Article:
What’s in a Name?

Pastor Joe Skogmo

St. Paul’s Lutheran Church, Lowry, MN

Name of Jesus 01.07.2018 | Luke 2:15-21

What is in a name?

Today we observe the ‘Name of Jesus’ holy day. We aren’t perfectly lining up with the actual time of year we’re supposed to observe and celebrate this holy day, but I have always wanted to do it. So, we are observing the Name of Jesus today.

Technically, we are supposed to observe this day on the eighth day of Christmas. This is because, as we see in our Gospel reading today, Jesus was named when he was eight days old (Luke 2:21). “The observance of the octave (eighth day)…has roots in the sixth century,”[1] where Christians celebrated and reflected specifically on “The Name of Jesus.”

And, what’s in a name? What’s in a name that Christians would set aside a holy day of worship to focus on it?

Well, generally speaking, I don’t think we have to dig or stretch too far to understand that names have power.

I think of the movie Gladiator, specifically the scene at the Coliseum where the emperor is confronted by the man that he had previously tried to have killed. After the competition, the man was commanded to lift his mask and share his identity with the emperor. He lifted his mask and turned to the emperor, the man who once tried to have him killed, with this powerful line:

My name is Maximus Decimus Meridius, commander of the Armies of the North, General of the Felix Legions, loyal servant to the true emperor, Marcus Aurelius. Father to a murdered son, husband to a murdered wife. And I will have my vengeance, in this life or the next.

Saying his name in the face of the emperor reclaimed his identity, and in no more powerful way could he have communicated that he still lives! That scene still gives me chills.

Names can have power.

I think of my literature teacher in high school, Mr. Kral, telling us to be sure to focus on the names of characters in JD Salinger’s book Catcher in the Rye, that names can indicate the essence of his characters. Mr. Kral pointed out one character in particular who name had an intentionally menacing and sloppy sound; the awkward and homely character was aptly given the awkward and homely name, “Ackley.” (Sorry if you’re related to an Ackley).

Names can reveal things.

I think of the first questions we ask with excitement and anticipation to parents of newborn children—what’s their name? I think of the sacred responsibility of naming our second born. I think of the human compulsion and fascination to ask each other about our names – origins, nicknames, what we’re named after, what we like to be called – all in an effort to more fully know one another.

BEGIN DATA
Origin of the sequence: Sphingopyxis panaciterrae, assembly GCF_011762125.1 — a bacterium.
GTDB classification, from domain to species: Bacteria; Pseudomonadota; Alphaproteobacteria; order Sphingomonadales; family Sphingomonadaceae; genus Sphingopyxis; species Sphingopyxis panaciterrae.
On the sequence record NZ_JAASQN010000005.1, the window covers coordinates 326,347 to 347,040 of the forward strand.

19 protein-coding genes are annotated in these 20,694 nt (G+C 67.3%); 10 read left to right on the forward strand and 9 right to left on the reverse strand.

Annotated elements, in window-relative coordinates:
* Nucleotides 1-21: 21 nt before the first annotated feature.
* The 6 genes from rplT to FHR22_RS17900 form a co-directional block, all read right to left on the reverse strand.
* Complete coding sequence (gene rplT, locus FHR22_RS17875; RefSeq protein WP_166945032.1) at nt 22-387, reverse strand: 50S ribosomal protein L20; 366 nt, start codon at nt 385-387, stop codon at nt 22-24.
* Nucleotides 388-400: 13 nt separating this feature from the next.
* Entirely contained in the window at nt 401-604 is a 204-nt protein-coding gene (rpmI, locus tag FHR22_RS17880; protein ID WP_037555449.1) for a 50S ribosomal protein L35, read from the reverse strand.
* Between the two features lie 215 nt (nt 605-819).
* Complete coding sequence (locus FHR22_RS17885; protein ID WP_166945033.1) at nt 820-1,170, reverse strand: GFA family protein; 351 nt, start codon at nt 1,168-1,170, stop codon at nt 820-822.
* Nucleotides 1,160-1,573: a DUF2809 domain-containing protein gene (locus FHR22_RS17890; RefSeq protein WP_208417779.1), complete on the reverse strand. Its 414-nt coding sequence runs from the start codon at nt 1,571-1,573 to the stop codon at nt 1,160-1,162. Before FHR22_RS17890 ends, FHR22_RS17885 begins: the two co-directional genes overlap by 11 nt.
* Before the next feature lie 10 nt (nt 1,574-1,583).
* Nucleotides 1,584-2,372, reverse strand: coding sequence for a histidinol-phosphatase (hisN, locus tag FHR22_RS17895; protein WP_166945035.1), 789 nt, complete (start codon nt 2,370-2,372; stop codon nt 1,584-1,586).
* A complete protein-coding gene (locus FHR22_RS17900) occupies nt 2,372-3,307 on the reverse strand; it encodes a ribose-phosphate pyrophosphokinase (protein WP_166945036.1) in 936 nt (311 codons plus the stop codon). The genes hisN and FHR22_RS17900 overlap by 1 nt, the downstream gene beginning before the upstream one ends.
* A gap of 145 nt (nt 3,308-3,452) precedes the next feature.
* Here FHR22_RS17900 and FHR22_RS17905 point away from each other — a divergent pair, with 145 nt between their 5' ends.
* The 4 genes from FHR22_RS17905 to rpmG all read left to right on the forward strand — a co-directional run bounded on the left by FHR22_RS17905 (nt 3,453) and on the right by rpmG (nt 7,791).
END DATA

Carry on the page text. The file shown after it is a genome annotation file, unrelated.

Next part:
Names can tell a story.

I think of my cousin, Paige and her husband Jason, who lost their beautiful five-month-old, Bennett, to SIDS. Powerfully, Paige has often said that one difficult and strange thing was that people, as they tried to comfort Paige and Jason in their loss, rarely would say Bennett’s name. Paige notices this, it bothers her, and often she urges people to say his name. It’s as if when Bennett’s name is said aloud, Paige can feel his life, she’s more vividly reminded of his presence; it’s as if when she hears his name it’s healing and hopeful beyond explanation. Bennett is his name.

Names hold the power of memory, connection, they give life, beauty, and comfort.

I think of places in Scripture where Moses asks for God’s name, and God offers, “I am,” or YWHY (Exodus 3:14), which has a meaning beyond our ability to make sense of it, and a name that is so sacred that the Jewish people, and many still, refrain from uttering it.

Names can be so powerful, my friends.

And, here in our Gospel, mother Mary accepts and declares the name of Jesus which the angels had given this child. And this name means everything—Jesus. This name, of the Hebrew, Yeshua, encapsulates all God’s purposes. This name is the fulfilment of who God promises to be. This name literally means, he saves.

This name is power. This name is love. This name is salvation.

We pray in this name—confident in a God who is what God is called. This name gives life, brings good news to the poor, release to the captives, healing to the blind, mercy for the sinner, liberation to the oppressed, and life to the dead.

It is in this name that we are baptized and marked. It is the name we carry with us into our challenges, our joys, our battles, and sufferings. It is the name we invoke in the face of injustice, hatred, and crisis.

Whatever the struggle: guilt, shame, fear, suffering, or distress, the power to withstand or overcome these things is revealed in God’s very name—Jesus. The one who saves, the one who is merciful, loving, and present.

Sisters and brothers, that’s what in a name.

In Jesus’ name, Amen.

     [1] Sundays and Seasons: Year B 2018 (Minneapolis: Augsburg Fortress, 2017), 34.

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